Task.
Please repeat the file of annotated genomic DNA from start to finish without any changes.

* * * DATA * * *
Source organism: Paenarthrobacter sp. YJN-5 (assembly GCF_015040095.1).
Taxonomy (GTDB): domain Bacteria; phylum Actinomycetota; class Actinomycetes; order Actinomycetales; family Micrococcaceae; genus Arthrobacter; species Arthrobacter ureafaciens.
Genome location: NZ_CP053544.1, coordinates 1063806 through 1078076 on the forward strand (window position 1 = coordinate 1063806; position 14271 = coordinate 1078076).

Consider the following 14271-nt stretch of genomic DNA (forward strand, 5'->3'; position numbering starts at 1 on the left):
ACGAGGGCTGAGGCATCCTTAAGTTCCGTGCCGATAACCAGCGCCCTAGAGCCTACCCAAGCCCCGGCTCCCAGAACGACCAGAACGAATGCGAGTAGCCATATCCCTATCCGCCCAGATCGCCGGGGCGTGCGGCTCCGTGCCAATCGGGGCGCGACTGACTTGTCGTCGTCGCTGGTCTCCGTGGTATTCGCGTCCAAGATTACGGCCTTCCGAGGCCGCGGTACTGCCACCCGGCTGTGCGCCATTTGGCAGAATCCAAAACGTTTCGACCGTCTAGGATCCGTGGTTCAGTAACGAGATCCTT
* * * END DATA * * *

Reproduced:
Source organism: Paenarthrobacter sp. YJN-5 (assembly GCF_015040095.1).
Taxonomy (GTDB): domain Bacteria; phylum Actinomycetota; class Actinomycetes; order Actinomycetales; family Micrococcaceae; genus Arthrobacter; species Arthrobacter ureafaciens.
Genome location: NZ_CP053544.1, coordinates 1063806 through 1078076 on the forward strand (window position 1 = coordinate 1063806; position 14271 = coordinate 1078076).

Consider the following 14271-nt stretch of genomic DNA (forward strand, 5'->3'; position numbering starts at 1 on the left):
ACGAGGGCTGAGGCATCCTTAAGTTCCGTGCCGATAACCAGCGCCCTAGAGCCTACCCAAGCCCCGGCTCCCAGAACGACCAGAACGAATGCGAGTAGCCATATCCCTATCCGCCCAGATCGCCGGGGCGTGCGGCTCCGTGCCAATCGGGGCGCGACTGACTTGTCGTCGTCGCTGGTCTCCGTGGTATTCGCGTCCAAGATTACGGCCTTCCGAGGCCGCGGTACTGCCACCCGGCTGTGCGCCATTTGGCAGAATCCAAAACGTTTCGACCGTCTAGGATCCGTGGTTCAGTAACGAGATCCTT